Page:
Captagon seized in Attica was destined for Middle East and linked to ISIS, Greek authorities say
The drugs seized during a raid on an illegal Captagon lab in Attica last week were destined to be sent to countries in the Middle East, including Syria, based on information regarding the case presented at the SDOE financial crimes squad headquarters on Monday.
The presentation was carried out by SDOE Special Secretary Stavros Thomadakis, Attica Security Police Directorate commander Christos Papazafyris and representatives of the Coast Guard, on behalf of all three Greek law enforcement agencies involved in the investigation.
They announced four arrests in total – of two Albanian nationals, one Turkish national and one Greek – and said that another three individuals – a Turk, an Albanian and a retired Greek police officer – are wanted in connection with the case.
According to investigators the case is linked to ISIS since Captagon is the “drug of choice” used by the terrorist organisation.
The amphetamine-like substance is given to jihadi fighters to make them ruthless, remorseless, more physically resilient and unafraid.
The 635,000 Captagon tablets seized during last week’s raid on the drug lab in Nea Peramos represent the largest quantity of narcotic pills ever seized in the Greek market.
Based on the substances found during the raid, it is estimated that the lab had the capacity to produce another batch of similar size.
The bust followed a three-month stake out and investigation carried out by the SDOE drugs’ squad in collaboration with the coast guard and the Hellenic Police, following the individuals involved.
Greek authorities were tipped off about the international ring’s action by the U.S. Drug Enforcement Administration, leading to an unprecedented case by Greek standards.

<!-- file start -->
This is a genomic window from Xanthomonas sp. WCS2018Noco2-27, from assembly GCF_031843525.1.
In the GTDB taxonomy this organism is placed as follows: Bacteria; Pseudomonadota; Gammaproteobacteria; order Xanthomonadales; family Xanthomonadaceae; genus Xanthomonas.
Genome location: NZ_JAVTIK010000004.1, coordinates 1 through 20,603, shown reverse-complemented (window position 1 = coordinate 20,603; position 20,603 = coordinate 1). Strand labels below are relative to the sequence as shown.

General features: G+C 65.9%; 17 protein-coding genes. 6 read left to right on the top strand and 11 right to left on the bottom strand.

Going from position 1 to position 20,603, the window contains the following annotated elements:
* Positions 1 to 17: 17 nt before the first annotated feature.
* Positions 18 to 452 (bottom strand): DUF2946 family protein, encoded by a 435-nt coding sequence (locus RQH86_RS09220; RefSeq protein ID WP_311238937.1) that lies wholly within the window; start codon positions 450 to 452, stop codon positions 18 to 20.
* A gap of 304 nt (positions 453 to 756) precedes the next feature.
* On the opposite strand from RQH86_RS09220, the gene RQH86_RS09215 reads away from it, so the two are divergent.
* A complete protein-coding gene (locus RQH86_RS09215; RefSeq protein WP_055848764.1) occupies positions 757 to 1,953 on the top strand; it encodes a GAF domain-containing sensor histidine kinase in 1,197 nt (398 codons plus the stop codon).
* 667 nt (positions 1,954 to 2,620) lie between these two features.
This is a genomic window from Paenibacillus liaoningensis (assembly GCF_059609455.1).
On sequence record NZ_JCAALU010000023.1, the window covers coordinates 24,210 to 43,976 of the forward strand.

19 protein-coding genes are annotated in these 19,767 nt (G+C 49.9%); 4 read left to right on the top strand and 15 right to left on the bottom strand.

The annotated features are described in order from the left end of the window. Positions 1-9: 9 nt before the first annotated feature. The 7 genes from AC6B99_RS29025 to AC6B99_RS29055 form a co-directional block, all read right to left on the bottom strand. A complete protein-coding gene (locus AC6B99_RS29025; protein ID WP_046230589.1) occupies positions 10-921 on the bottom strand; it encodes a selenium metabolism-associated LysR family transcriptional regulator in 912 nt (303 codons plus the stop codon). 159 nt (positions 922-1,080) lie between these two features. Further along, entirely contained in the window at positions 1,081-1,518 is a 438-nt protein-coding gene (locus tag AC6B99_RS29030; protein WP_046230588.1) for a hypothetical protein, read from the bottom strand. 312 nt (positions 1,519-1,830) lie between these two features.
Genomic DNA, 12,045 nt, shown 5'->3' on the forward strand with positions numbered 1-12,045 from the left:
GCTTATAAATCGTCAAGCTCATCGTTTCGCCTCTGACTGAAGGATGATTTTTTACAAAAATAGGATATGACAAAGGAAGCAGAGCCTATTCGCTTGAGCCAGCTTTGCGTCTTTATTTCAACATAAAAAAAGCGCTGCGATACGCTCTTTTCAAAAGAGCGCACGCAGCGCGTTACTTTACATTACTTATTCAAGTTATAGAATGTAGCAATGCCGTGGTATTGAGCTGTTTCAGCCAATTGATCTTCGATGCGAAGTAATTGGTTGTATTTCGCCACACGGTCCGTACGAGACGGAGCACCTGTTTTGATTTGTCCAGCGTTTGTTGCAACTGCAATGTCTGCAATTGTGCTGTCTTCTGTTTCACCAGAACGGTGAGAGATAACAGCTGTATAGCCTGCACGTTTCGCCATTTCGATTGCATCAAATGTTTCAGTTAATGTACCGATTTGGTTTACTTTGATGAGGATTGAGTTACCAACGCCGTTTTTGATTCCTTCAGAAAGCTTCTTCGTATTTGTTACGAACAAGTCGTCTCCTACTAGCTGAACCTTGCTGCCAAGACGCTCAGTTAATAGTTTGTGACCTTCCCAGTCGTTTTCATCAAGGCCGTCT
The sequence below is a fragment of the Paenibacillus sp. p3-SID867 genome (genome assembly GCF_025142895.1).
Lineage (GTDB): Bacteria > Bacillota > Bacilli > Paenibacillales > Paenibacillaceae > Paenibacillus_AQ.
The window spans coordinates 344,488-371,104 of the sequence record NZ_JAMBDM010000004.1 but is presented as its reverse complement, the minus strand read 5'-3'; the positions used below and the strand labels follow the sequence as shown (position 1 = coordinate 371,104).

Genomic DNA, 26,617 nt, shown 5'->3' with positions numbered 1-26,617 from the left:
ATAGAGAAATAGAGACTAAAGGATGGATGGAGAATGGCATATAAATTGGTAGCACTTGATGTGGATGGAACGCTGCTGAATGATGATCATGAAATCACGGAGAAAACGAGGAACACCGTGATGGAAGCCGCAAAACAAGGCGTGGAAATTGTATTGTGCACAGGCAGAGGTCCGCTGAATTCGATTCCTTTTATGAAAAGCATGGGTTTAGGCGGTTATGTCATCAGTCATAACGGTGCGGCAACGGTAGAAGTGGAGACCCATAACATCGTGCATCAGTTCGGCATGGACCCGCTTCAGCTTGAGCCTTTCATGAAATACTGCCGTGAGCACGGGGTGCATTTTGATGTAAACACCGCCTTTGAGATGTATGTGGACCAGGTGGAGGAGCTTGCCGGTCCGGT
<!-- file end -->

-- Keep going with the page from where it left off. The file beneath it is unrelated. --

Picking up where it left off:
Greek authorities are now also investigating whether any of the drugs were sold on the Greek market, while the street value is estimated at about 10 million euros, with each tablet costing 20 euros.
The illegal lab was found in a house in the Loutropyrgos area in Nea Peramos, where authorities also found a truck with an ingeniously devised secret compartment for concealing the pills, used to transport the drugs to the Attica region of Koropi.
This was where the organisation had moored a speed boat with two powerful 500-horsepower outboard motors, capable of reaching speeds of up to 70 miles an hour.
Investigators believe the drugs were transferred to the speedboat for transportation to Turkey and from there to countries in the Middle East.
In addition to the truck and speedboat, authorities seized five kilos of cannabis, chemical substances combined with amphetamine to manufacture the Captagon tablets, a rifle, a shot gun, two pistols, shells, 6000 euros in cash, five cars and sets of precision scales.
They also found documents belonging to persons involved in the case that will be further investigated by Greek and international authorities.
Thomadakis said the bust was a major success indicating a culture of cooperation between the SDOE, coast guard and Greek police.
“If their example were to become widespread throughout public administration there would be a complete reversal of the current situation,” he commented, while also sending a message to the troika technical teams that had cut SDOE’s staff and resources.
“The major success of the country’s prosecuting authorities has attracted international interest.
I want to send a message fo the EU member-state governments: Greece is a unique pillar of stability in the region.
It is necessary to further protect our country through an immediate completion of the review.
And for this to happen, the member-state governments must become partners,” he said.